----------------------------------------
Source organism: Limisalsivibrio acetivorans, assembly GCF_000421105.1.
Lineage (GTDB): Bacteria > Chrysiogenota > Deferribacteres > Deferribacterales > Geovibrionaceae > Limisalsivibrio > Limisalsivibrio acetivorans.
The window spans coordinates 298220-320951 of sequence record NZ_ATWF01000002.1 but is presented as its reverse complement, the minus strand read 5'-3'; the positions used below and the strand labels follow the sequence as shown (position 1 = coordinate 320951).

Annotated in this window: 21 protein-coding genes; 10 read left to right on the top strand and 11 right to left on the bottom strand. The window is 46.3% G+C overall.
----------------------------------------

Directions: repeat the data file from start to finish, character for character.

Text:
Source organism: Limisalsivibrio acetivorans, assembly GCF_000421105.1.
Lineage (GTDB): Bacteria > Chrysiogenota > Deferribacteres > Deferribacterales > Geovibrionaceae > Limisalsivibrio > Limisalsivibrio acetivorans.
The window spans coordinates 298220-320951 of sequence record NZ_ATWF01000002.1 but is presented as its reverse complement, the minus strand read 5'-3'; the positions used below and the strand labels follow the sequence as shown (position 1 = coordinate 320951).

Annotated in this window: 21 protein-coding genes; 10 read left to right on the top strand and 11 right to left on the bottom strand. The window is 46.3% G+C overall.